Producing New Housing
I would like to introduce two entities that are important in housing in a Participatory Economy: 1) Housing Providers, who manage and maintain housing, and 2) Housing Developers, who construct the buildings.
1) Housing Providers
Buildings, for the purpose of housing, to be produced are demanded by “housing providers”.
A housing provider is an individual, entity, or association that is responsible for management, maintenance and upkeep of a building or group of buildings, and for supplying housing in the annual planning iterations.
In a Participatory Economy, a housing provider could be any number of entities:
- A (future) individual resident may very well assume the role of a housing provider.
- If a group of residents share a building or buildings for housing, they can collectively form housing provider associations.
- Neighbourhood consumer councils may, temporarily or for longer periods, act as housing providers, especially in an urban setting.
- And finally, locally based housing or property managing worker councils, which may or may not coincide with the contractor or developer who built the housing, can assume the role of housing providers if residents prefer not to assume the responsibility for management, maintenance and upkeep themselves.
2) Housing Developers
New housing is built by housing developers.
The producer of buildings for housing is a contractor or developer, which constitutes a worker council that controls the production process just like any other producer of goods.
Future and present housing providers that request construction of new housing will usually be responsible for defining important parts of the designs of the requested housing. They will prepare more or less detailed blueprints well in advance of the annual planning, though they may need to consult the producers in this process.
Contractors and developers will organise the lists of blueprints prepared by housing providers into separate construction projects and output categories for planning purposes based on resource consumption and production processes. In the construction industry output categories in the annual planning will correspond to different types of defined building components and labour hours for construction tasks. These main categories will generally be less coarse with perhaps only a few subcategories indicating different qualities of material and different work tasks.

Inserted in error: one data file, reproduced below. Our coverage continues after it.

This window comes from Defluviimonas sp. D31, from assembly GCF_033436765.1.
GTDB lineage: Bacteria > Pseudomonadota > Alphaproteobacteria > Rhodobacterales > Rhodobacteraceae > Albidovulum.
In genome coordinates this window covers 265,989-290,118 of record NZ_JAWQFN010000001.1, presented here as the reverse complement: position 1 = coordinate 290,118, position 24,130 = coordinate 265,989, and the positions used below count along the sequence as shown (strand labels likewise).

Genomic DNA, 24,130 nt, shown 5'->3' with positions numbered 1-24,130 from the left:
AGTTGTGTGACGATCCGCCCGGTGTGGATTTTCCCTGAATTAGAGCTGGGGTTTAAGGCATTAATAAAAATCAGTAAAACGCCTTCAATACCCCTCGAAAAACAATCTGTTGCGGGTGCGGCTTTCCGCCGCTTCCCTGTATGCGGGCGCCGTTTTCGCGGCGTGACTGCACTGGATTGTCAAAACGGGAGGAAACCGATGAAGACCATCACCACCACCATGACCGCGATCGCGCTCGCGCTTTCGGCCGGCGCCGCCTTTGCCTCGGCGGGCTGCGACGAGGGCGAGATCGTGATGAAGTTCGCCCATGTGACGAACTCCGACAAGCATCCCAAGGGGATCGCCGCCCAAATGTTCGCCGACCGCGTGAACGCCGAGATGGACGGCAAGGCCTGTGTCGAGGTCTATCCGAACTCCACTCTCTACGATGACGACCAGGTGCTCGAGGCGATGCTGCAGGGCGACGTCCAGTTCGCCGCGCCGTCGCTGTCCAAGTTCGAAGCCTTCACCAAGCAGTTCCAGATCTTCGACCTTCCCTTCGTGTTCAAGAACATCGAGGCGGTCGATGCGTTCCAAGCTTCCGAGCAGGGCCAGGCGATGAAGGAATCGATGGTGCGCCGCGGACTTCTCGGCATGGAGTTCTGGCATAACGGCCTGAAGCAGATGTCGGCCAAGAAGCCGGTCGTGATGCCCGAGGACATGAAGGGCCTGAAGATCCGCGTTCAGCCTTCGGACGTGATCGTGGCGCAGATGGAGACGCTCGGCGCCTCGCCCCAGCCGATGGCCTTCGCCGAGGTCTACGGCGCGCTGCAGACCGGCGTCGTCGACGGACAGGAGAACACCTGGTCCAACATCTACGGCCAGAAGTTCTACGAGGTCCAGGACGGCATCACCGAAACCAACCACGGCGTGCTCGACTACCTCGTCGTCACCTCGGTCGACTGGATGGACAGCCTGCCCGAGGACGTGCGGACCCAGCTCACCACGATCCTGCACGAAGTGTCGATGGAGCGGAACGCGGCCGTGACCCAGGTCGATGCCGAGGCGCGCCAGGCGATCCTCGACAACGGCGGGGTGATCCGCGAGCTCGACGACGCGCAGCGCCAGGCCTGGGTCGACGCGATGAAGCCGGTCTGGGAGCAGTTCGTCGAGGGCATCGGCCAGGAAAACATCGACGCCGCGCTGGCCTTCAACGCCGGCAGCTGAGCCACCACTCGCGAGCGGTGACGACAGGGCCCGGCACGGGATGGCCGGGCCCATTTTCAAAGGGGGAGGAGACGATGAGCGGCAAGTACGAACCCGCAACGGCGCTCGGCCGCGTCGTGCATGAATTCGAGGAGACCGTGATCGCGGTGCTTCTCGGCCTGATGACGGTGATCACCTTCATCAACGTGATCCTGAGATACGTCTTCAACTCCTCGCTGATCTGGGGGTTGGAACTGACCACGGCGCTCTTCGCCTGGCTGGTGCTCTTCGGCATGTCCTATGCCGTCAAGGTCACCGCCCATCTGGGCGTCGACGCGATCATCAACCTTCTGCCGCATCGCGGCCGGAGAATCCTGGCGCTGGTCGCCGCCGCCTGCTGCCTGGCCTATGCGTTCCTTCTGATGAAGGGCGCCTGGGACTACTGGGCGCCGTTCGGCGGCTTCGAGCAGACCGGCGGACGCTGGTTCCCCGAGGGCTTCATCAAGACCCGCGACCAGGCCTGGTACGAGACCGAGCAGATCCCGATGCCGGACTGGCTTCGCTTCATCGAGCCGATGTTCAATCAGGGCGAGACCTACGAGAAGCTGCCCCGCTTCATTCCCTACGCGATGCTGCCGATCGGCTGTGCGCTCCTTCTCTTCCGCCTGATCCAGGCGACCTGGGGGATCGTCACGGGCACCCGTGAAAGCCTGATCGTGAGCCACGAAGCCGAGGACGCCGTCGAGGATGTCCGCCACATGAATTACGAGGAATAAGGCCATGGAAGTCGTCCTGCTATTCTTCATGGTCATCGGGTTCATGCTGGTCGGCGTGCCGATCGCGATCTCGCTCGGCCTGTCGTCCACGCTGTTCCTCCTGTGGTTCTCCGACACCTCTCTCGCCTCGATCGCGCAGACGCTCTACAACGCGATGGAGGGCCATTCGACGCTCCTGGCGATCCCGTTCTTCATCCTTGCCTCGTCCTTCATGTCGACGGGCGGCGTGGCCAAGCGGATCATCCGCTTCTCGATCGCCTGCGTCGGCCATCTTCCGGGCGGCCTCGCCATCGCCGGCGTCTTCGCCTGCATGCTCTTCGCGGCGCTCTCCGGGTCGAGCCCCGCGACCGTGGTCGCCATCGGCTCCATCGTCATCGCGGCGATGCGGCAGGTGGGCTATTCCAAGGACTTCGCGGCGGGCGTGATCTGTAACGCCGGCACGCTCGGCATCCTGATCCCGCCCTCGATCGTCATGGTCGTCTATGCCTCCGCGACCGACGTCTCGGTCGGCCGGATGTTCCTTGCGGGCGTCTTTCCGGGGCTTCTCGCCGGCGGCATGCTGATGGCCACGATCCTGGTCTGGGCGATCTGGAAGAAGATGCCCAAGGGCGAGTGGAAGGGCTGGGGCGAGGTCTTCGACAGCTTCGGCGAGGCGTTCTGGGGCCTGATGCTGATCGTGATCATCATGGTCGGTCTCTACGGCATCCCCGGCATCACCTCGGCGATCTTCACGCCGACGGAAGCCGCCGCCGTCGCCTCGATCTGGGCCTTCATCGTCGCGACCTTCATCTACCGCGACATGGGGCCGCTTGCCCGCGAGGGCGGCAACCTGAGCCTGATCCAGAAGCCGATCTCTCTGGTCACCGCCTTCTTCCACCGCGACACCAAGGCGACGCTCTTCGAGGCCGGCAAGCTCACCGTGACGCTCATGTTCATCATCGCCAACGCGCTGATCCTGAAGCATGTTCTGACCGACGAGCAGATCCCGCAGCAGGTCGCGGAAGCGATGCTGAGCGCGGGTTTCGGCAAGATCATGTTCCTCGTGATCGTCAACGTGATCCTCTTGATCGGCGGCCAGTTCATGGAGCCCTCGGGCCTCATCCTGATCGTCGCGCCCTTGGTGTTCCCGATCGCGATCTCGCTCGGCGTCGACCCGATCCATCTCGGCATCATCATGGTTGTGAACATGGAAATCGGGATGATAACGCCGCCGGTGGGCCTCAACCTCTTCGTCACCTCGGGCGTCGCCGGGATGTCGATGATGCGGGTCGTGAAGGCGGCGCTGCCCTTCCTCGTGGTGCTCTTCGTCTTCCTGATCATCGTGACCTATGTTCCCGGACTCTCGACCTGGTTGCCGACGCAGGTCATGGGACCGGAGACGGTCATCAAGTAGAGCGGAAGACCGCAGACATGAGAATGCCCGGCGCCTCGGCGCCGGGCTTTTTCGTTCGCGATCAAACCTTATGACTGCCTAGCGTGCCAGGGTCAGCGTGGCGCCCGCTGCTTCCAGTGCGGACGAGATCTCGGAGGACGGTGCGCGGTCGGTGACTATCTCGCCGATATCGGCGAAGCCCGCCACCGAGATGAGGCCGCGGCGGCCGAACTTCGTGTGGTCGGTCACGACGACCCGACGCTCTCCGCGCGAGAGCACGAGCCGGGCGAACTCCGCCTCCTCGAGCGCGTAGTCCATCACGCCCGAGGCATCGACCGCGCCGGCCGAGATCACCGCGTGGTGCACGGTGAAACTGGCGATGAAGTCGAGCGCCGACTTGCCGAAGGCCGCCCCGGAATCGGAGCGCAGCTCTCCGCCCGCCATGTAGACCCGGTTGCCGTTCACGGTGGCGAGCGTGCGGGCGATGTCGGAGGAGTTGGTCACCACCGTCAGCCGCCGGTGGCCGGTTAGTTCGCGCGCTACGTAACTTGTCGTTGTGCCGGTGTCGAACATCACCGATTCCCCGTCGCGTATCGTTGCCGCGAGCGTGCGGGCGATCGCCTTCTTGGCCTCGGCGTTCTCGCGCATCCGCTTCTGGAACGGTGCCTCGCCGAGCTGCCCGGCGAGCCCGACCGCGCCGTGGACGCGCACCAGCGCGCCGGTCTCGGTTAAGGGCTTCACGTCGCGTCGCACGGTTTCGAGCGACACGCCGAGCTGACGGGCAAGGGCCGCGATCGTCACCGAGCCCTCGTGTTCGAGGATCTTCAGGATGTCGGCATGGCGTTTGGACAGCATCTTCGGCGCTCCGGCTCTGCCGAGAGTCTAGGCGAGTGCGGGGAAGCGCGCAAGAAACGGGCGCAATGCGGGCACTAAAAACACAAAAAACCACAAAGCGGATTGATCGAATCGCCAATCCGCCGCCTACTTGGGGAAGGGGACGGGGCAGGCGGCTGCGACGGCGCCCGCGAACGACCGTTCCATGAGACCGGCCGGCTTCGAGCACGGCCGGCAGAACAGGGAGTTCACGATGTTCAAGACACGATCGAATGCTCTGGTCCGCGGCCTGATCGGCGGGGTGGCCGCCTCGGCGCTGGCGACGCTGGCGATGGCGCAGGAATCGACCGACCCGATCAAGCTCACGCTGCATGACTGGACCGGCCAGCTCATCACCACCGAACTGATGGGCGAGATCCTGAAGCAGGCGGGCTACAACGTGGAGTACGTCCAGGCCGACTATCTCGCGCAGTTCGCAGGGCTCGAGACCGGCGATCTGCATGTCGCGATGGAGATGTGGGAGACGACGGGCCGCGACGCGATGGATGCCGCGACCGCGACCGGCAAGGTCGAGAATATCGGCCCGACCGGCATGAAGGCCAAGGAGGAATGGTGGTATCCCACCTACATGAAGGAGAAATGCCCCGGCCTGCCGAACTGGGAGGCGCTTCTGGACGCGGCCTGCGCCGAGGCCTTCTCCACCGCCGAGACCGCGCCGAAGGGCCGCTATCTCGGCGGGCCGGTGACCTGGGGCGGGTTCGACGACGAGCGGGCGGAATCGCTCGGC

When the construction of a housing building is complete, the housing provider that requested the construction of the building gets access to it.
Importantly, as a consequence, when a housing provider is also the resident, she will assume both the role of a housing provider with the responsibility of management, maintenance and upkeep, and at the same time the role of a resident requesting access to housing.
She will thus control two separate accounts simultaneously, a housing provider account and her ordinary personal expense account. In this case, when a resident decides to move, she will transfer the housing provider role as well as the access to the housing as a resident.
A housing provider’s account will be charged with costs for making housing available. In sum, these costs are:
- The user-right fee for access to the building, in practice the annual depreciation of the historic acquisition cost,